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My First Experience at Appreciating Metaphysics

"The great uncertainty I found in metaphysical reasonings disgusted me, and I quitted that kind of reading and study for others more satisfactory."
Good old Ben Franklin.  Thus he dismissed metaphysics from his life, and went on to accomplish real things. I reached the same conclusion years ago. So it is ironic that, relatively late in life, I've actually enjoyed a book about metaphysics.

Hardly a day goes by when there isn't news about Islamist terrorism. I am actually sick of the whole topic. Consider how much of your short life can be wasted on following the news on this subject, and yet, you end up understanding nothing! But being buried under trivial and repetitive news makes a person suspicious that something fundamentally important has been overlooked.

This put me in the mood to go back to the early days of Islamic thought. Where and when was the fork in the road for Islamic thinkers? Why did they take a different fork than Christian ones?

After reading Robert Reilly's "Closing of the Muslim Mind," I still wonder "why" Islam took the opposite turn from Christianity. But at least the When, How, and Where are more clear. He also did a good job in explaining how general orientations in patterns of thought have consequences in the daily news of the modern world.


Anonymous said…
Before this, we watched the Catholics and Protestants blow each other up. Plus ça change, plus c'est la même chose.
I don't know if you are referring to Northern Ireland or not, but I always saw that antagonism as nationalistic, rather than religious. (Although religions are part of their tribal/nationalistic identities.)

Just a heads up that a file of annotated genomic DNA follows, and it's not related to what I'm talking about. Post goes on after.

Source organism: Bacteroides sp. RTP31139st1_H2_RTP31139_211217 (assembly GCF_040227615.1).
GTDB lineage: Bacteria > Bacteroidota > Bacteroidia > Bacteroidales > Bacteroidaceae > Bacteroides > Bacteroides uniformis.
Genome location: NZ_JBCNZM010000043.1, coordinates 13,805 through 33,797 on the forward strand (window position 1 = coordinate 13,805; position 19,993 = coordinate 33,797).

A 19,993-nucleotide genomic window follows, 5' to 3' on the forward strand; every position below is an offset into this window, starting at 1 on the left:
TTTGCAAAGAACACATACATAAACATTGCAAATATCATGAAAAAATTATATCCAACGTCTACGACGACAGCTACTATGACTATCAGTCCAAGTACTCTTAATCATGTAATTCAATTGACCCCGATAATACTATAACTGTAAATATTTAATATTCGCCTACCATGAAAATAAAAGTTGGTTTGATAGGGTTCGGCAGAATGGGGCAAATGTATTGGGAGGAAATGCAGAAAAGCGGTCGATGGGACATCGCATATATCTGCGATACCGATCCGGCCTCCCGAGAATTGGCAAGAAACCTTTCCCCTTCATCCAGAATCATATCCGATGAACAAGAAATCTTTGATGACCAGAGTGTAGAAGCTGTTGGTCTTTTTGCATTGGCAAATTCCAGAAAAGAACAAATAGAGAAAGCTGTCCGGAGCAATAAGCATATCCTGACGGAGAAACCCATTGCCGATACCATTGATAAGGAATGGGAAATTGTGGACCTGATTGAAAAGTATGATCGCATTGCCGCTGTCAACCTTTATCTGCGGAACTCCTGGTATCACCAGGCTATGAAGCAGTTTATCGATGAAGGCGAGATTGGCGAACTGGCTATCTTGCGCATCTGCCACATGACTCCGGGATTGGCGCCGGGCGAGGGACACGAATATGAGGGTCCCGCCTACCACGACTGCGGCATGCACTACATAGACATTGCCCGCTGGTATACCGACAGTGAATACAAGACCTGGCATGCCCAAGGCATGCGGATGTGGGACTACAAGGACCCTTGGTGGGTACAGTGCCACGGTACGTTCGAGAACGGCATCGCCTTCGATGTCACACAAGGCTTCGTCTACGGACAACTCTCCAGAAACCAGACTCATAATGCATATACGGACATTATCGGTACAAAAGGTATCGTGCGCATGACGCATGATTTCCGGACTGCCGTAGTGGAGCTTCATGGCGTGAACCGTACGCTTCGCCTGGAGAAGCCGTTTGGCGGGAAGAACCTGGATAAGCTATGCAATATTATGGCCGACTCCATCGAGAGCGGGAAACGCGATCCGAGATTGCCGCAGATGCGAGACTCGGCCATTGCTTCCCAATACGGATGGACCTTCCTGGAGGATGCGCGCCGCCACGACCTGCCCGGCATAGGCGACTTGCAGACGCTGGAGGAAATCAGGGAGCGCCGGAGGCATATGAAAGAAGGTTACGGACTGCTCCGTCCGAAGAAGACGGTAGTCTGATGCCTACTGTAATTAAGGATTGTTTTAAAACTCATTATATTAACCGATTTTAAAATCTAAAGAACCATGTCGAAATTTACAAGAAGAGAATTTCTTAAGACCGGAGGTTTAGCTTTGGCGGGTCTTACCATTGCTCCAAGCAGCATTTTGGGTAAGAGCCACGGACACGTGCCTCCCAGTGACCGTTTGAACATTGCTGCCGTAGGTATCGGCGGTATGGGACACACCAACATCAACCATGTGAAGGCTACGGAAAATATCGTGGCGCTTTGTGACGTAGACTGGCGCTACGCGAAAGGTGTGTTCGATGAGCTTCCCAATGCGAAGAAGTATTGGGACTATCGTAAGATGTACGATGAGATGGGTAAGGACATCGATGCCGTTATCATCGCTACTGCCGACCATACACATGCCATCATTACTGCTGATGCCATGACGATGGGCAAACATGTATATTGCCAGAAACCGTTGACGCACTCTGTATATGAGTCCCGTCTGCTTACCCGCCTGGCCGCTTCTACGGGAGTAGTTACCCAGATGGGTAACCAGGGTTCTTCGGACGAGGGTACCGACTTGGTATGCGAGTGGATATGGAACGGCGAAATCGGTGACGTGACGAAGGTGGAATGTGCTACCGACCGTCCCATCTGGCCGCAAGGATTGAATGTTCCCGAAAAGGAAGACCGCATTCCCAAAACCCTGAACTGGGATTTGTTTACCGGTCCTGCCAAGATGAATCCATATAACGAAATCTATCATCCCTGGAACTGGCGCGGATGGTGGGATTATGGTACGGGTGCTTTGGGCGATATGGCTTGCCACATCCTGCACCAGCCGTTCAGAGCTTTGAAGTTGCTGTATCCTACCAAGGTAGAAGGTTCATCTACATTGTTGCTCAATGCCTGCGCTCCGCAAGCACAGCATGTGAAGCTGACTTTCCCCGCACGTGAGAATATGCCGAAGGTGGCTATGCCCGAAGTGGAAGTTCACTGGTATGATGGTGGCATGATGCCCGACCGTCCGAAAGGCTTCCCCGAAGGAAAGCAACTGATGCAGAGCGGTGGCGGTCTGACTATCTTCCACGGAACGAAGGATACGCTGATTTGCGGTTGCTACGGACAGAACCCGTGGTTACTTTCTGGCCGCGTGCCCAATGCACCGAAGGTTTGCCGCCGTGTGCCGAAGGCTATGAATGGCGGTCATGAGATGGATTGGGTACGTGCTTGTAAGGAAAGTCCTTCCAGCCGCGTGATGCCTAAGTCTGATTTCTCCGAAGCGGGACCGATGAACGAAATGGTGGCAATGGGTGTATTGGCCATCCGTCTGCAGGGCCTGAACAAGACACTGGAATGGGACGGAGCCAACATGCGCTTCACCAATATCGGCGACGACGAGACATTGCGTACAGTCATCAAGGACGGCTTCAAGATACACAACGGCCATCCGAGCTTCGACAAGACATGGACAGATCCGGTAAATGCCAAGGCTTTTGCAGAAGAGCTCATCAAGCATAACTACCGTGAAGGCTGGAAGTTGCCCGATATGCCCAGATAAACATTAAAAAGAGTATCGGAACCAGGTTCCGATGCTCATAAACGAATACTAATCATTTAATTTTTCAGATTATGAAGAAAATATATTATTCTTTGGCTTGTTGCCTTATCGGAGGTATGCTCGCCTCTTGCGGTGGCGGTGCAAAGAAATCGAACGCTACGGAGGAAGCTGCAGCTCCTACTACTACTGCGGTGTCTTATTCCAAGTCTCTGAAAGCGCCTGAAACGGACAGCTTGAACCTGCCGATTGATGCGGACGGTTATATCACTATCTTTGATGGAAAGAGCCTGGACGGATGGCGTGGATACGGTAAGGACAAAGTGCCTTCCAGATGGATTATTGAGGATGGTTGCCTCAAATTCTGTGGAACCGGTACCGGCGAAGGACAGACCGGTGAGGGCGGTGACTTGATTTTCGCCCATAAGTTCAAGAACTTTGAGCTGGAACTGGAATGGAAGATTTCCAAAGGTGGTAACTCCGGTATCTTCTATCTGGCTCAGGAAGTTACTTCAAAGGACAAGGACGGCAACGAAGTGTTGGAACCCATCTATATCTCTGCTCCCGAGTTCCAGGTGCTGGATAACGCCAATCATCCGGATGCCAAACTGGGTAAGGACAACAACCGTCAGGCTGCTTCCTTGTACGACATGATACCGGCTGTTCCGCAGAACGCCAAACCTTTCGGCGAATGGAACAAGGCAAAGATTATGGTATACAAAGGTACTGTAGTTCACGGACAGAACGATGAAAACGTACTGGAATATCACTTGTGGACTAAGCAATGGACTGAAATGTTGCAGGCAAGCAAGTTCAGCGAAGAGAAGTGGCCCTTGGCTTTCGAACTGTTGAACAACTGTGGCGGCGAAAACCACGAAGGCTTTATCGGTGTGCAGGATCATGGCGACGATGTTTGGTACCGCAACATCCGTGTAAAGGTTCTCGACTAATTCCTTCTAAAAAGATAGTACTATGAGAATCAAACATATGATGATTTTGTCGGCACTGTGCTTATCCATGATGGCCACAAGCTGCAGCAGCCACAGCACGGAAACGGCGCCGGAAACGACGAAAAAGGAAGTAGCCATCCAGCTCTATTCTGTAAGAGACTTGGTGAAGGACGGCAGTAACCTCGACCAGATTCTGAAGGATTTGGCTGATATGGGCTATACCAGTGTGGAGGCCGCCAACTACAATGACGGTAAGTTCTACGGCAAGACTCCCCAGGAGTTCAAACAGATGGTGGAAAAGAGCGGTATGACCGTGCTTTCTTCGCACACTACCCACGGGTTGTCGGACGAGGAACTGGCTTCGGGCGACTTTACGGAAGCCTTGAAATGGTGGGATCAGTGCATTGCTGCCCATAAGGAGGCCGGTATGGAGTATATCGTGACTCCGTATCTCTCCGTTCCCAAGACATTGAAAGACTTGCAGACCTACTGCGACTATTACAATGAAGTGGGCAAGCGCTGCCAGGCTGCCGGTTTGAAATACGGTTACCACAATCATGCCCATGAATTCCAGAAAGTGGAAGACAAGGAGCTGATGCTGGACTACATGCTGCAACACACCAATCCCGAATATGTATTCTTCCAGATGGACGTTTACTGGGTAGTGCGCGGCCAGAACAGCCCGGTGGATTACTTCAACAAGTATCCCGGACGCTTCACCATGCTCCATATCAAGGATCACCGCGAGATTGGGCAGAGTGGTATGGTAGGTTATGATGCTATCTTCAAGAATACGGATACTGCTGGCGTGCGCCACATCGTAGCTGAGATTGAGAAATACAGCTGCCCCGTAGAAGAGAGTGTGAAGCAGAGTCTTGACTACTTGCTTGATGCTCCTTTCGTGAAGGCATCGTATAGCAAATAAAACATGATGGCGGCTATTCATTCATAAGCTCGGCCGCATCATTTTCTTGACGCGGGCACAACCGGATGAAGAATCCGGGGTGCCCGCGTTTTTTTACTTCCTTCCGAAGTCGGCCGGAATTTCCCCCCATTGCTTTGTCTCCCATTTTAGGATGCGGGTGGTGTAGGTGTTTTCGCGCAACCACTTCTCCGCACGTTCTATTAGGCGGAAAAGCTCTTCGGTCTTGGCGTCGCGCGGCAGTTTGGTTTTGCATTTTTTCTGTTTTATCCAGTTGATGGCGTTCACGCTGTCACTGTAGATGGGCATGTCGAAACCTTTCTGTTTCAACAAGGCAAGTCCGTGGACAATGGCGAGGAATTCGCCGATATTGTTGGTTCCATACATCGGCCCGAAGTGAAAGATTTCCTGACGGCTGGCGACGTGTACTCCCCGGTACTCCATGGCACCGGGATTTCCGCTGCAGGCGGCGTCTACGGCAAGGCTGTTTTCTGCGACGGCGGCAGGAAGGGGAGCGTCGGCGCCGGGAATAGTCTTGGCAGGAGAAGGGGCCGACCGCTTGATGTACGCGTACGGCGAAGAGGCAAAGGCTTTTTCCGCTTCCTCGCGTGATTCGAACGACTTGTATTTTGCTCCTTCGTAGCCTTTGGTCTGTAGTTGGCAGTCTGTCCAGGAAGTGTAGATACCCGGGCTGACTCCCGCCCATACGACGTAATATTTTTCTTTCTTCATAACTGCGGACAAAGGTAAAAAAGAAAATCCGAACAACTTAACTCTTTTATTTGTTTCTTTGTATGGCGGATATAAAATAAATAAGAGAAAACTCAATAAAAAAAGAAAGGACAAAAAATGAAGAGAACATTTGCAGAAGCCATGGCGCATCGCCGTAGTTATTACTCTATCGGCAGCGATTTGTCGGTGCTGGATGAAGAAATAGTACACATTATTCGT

But the Catholics and Protestants didn't have a different metaphysical viewpoint, did they?
Anonymous said…

I posted this link to Why the Arabic World Turned Away From Science in an earlier one of your discussions on Islam. An excerpt, which summarizes the thrust of the article is below and may address your “why” question.

“In trying to explain the Islamic world’s intellectual laggardness, it is tempting to point to the obvious factors: authoritarianism, bad education, and underfunding (Muslim states spend significantly less than developed states on research and development as a percentage of GDP). But these reasons are all broad and somewhat crude, and raise more questions than answers. At a deeper level, Islam lags because it failed to offer a way to institutionalize free inquiry. That, in turn, is attributable to its failure to reconcile faith and reason. In this respect, Islamic societies have fared worse not just than the West but also than many societies of Asia. With a couple of exceptions, every country in the Middle Eastern parts of the Muslim world has been ruled by an autocrat, a radical Islamic sect, or a tribal chieftain. Islam has no tradition of separating politics and religion.”


Chris, the link you provided is superb. I have just read (or re-read) it.

Now I will probably succumb to a couple books by Edward Grant that were mentioned in that link. Ai-yi-yi, it's bad enough when readers show up at my door and corrupt me with notions of better mountain bikes. Now they are leading me into temptation with future Kindle purchases!
Reformations are always messy business.
Not sure, but did you mean that a reformation of Islam would be a messy business?

One way to look at Reilly's book is to see that Islam already went through a type of reformation when it rejected Greek rationalism, starting around 850 A.D., and adopted its present attitude.
xNateX said…

A perspective from my own individual thought process, as one who is neither particularly well read or well versed on the matter...

In a different vein but on the same topic, me thinks when the new testament of the holy bible was being assembled there were numerous books that were considered. The Gospel of Judas among many others. It seems to me, whether correctly or incorrectly, that the books that made the final cut for the holy bible had one thing in common. They glorified the beautiful one as Christ.

I believe the major hurdle for humans is self glorification [and self preservation, but that's a different subject.] So Islam took a different turn than Christianity because of the desire for one's own glorification. For the individual and one's tribe, me and mine in whatever context.